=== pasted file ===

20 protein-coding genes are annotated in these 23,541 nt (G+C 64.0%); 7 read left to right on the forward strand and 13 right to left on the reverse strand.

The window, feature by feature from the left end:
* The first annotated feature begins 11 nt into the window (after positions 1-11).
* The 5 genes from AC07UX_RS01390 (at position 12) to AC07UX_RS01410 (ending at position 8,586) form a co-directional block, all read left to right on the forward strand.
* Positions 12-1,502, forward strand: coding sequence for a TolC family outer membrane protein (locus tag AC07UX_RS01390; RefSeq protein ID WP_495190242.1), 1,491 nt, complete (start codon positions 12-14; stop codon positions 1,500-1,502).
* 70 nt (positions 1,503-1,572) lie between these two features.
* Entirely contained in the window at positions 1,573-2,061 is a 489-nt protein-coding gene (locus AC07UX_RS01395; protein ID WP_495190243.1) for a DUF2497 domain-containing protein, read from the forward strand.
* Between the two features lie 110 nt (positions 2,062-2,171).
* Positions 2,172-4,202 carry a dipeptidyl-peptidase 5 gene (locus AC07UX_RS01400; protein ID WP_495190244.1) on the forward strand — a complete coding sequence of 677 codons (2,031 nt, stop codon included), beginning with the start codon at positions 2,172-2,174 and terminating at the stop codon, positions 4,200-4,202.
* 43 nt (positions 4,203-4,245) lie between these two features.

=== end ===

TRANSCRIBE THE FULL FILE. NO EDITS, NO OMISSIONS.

20 protein-coding genes are annotated in these 23,541 nt (G+C 64.0%); 7 read left to right on the forward strand and 13 right to left on the reverse strand.

The window, feature by feature from the left end:
* The first annotated feature begins 11 nt into the window (after positions 1-11).
* The 5 genes from AC07UX_RS01390 (at position 12) to AC07UX_RS01410 (ending at position 8,586) form a co-directional block, all read left to right on the forward strand.
* Positions 12-1,502, forward strand: coding sequence for a TolC family outer membrane protein (locus tag AC07UX_RS01390; RefSeq protein ID WP_495190242.1), 1,491 nt, complete (start codon positions 12-14; stop codon positions 1,500-1,502).
* 70 nt (positions 1,503-1,572) lie between these two features.
* Entirely contained in the window at positions 1,573-2,061 is a 489-nt protein-coding gene (locus AC07UX_RS01395; protein ID WP_495190243.1) for a DUF2497 domain-containing protein, read from the forward strand.
* Between the two features lie 110 nt (positions 2,062-2,171).
* Positions 2,172-4,202 carry a dipeptidyl-peptidase 5 gene (locus AC07UX_RS01400; protein ID WP_495190244.1) on the forward strand — a complete coding sequence of 677 codons (2,031 nt, stop codon included), beginning with the start codon at positions 2,172-2,174 and terminating at the stop codon, positions 4,200-4,202.
* 43 nt (positions 4,203-4,245) lie between these two features.